TRAVERSE CITY — Steve Hanna longed for years to lose weight, but he is admittedly a tightwad. Frugal, if you will.
So when Hanna found out that Grand Traverse County's insurance program would pay for a four-month weight loss program at the Munson Healthy Weight Center, he took them up on it.
That was a year ago. Now Hanna, 65, is 100 pounds lighter and all smiles in his county office, where he provides technical support to the county's 9-1-1 dispatchers.
"I felt so terrible. I was not a happy person," said Hanna, who now weighs about 200 pounds, give or take. "When you're that heavy, you don't love yourself, you don't love people, you don't love anything."
Hanna said that without the county's insurance support, the comprehensive program would have cost $435 plus the expense of the pre-packaged food that he ate for one month.
Hanna's story began 30 years ago, when he began working midnights as a 9-1-1 dispatcher. At that time, he weighed a trim 185 pounds. He was proud of his weight and fitness level. But his good habits gave way to late-night pizzas, fast food and eating out of boredom and stress.
Hanna jokes that he lost 1,000 pounds, but gained 1,100 over the years. By the time he signed on with the Weight Center, he was determined to make it work. After getting a doctor's approval, he began his stint at the center, which takes a customized approach with diet, exercise and behavioral counseling.
The center develops a detailed road map for each client. For Hanna, it meant eating prepackaged food at prescribed times for a month. He gradually transitioned to preparing food himself.
Hanna was losing a pound every day, which was deemed too fast. He then slowed down to about two to three pounds a week.
"I never felt weak, nor did I feel hungry," Hanna said. "I couldn't believe it because I felt ravenous before."
There was no magic to the diet, other than balancing lean protein with carbohydrates, vegetables and fresh fruit, he said.
The program benefits county employees, but it also benefits Grand Traverse County, which doesn't have to ante up money for doctor visits and supplies that normally go hand and hand with obesity, said Jennifer Seman, the county's human resources director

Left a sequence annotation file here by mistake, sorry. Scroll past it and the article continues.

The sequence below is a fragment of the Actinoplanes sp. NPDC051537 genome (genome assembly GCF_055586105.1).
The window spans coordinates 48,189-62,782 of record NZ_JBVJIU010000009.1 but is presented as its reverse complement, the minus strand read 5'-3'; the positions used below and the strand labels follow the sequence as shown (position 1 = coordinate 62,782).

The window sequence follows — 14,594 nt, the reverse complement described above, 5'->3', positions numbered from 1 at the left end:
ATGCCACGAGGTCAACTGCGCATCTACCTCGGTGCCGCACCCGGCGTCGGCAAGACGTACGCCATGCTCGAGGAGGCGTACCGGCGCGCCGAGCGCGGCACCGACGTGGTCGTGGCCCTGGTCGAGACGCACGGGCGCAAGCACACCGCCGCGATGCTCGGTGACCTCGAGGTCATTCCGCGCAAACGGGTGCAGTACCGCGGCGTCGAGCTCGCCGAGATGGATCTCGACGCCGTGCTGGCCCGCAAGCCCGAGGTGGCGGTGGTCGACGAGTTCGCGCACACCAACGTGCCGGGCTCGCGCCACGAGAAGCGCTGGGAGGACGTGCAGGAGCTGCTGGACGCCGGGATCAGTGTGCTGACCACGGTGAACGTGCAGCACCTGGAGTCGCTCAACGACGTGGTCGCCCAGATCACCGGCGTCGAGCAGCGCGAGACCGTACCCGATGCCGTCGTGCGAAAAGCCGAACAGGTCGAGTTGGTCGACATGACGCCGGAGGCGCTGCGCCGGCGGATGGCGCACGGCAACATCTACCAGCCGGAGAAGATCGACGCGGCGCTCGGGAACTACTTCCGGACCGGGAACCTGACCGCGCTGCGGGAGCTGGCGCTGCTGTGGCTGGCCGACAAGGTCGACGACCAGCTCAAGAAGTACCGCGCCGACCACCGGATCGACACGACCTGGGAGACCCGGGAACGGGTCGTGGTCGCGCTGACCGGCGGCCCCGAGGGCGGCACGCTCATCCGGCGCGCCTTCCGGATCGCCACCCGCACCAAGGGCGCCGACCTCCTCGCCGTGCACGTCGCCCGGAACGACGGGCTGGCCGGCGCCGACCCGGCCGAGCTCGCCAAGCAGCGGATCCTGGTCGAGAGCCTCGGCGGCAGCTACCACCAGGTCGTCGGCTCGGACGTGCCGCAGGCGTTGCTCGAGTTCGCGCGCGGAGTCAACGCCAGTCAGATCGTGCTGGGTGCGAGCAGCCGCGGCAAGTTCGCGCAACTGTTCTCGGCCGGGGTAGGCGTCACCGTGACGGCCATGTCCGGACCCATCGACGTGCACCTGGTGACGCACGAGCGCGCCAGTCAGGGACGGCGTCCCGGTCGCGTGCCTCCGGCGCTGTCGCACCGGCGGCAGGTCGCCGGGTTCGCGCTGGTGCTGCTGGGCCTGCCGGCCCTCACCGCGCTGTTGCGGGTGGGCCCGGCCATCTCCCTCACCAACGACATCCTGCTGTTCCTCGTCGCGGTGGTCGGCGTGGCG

"As far as paying for insurance, in the long run, we definitely come out ahead," she said. "We don't have to pay for those long-term diseases."
Patrick Friedli, director of the center, said the program is available to anyone — not just for those covered by health insurance. Clients can go all out, and use all the services if they'd like, or pick and choose from the menu of offerings.
Friedli said $435 sounds expensive, but that's $3 a day — the price of a fast food burger.
"It's still a chunk of money if insurance doesn't cover it," he said.
Friedli said insurance companies are beginning to make a difference in helping employees get healthier. As a physician, he is seeing employees from Team Elmer's who save on their health premiums by seeing a doctor every other year and hitting the mark on cholesterol, blood pressure and body mass index.
"It's kind of an uphill battle with our guys, but they're willing and able," joked Tonja Wildfong, Team Elmer's marketing director.
Employees who meet four of five health criteria get their core insurance for free. The results have been positive, Wildfong said.
"Our on-site wellness coordinator told us that most Americans gain five to seven pounds a year," Wildfong said. "When we implemented the wellness program, we stopped the curve and the weight gain plateaued. She told us, we're bending the trend."
Friedli said that the Munson program is effective because it not only addresses what participants put in their mouths, but why.
"Each person has a different story on why they gained weight," Friedli said. "Each person has different things that are going on medically. It's not a cookie cutter program. We design it in a way so they can commit to the lifestyle. They can live with it forever. And that is the key."
Friedli said that the food manufacturing business hasn't helped obesity levels. Two out of three Americans are either obese or overweight, in part, because of sneaky calories.
"The food manufacturing business is extremely sharp," Friedli said. "It's a multi-billion dollar industry. There are food additives such as fructose corn syrup, relatively cheap and mass produced to stimulate our appetite center.
"No doubt about it. You eat these foods, and it makes you want more."
Hanna, who loves the outdoors, said he began riding his bike 15 miles to work. Winters used to be terrible for him, but now he has started snowshoeing and cross-country skiing. He enjoys seeing the turkeys and deer.
"I also sprang lose from my frugal pocketbook and bought a treadmill for the bad weather days," he said.
Previous symptoms of esophageal reflux disorder have disappeared. His wife is also skinnier. She lost weight to support him.
Hanna admits that maintaining his new weight is hard, but he tells himself two things when tempted: First, to wait 20 minutes. He almost always loses the urge.
"And I also tell myself, I'd rather feel great than eat something delicious," he said. "That really works."
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